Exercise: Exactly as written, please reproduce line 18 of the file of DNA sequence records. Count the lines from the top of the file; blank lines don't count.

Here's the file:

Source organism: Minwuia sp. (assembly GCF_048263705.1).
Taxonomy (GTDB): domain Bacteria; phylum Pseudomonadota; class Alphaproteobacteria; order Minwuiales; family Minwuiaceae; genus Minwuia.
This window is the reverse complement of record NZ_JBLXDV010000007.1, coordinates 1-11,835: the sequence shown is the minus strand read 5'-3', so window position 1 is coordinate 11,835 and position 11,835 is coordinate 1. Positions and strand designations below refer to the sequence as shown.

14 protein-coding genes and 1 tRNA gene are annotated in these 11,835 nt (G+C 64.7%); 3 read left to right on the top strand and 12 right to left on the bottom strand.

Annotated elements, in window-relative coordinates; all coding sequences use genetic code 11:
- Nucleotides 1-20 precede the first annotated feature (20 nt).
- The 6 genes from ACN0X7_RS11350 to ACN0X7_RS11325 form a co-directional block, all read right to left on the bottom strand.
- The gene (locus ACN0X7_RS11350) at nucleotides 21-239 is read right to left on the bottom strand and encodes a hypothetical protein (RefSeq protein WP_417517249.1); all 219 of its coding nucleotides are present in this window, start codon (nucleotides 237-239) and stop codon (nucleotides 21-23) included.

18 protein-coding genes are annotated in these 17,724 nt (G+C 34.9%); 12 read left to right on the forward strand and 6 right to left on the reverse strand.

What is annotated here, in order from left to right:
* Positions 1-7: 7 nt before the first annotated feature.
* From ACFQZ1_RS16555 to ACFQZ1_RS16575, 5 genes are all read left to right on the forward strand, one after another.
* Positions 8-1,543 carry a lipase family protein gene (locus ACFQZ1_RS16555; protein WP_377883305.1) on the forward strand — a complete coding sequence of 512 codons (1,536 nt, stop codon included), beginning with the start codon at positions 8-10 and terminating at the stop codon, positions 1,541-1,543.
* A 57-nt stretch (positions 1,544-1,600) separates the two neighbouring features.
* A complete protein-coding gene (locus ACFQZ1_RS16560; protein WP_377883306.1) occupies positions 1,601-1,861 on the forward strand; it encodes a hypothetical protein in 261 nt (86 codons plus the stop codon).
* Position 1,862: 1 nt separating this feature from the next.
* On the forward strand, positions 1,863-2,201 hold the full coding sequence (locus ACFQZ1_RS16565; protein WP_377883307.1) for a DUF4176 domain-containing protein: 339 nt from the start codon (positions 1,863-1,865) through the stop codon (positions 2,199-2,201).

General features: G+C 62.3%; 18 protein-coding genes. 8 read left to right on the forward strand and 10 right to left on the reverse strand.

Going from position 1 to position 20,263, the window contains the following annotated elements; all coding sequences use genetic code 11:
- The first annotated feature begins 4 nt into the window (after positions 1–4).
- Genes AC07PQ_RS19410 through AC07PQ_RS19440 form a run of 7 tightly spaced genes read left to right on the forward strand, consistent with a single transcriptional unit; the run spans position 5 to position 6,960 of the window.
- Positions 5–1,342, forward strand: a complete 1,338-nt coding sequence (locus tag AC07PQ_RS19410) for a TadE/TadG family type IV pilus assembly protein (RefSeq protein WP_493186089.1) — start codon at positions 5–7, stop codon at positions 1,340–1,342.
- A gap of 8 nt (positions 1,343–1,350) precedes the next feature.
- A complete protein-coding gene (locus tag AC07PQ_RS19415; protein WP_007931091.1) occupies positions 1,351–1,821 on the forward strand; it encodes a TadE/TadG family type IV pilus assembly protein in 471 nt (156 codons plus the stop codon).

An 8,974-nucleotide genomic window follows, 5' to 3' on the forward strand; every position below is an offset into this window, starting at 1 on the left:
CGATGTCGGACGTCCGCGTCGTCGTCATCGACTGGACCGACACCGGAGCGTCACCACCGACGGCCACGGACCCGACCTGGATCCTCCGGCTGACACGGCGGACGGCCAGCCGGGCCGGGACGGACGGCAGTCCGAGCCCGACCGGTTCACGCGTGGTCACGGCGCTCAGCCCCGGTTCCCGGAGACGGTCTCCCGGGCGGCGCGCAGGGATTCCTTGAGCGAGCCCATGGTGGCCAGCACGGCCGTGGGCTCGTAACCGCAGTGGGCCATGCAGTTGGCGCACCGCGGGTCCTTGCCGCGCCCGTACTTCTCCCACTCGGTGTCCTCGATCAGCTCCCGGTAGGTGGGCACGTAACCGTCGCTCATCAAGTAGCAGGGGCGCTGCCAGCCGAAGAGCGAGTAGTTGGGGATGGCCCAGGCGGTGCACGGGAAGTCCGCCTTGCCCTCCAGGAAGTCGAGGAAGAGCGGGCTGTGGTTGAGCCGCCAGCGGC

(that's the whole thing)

General features: G+C 62.3%; 18 protein-coding genes. 8 read left to right on the forward strand and 10 right to left on the reverse strand.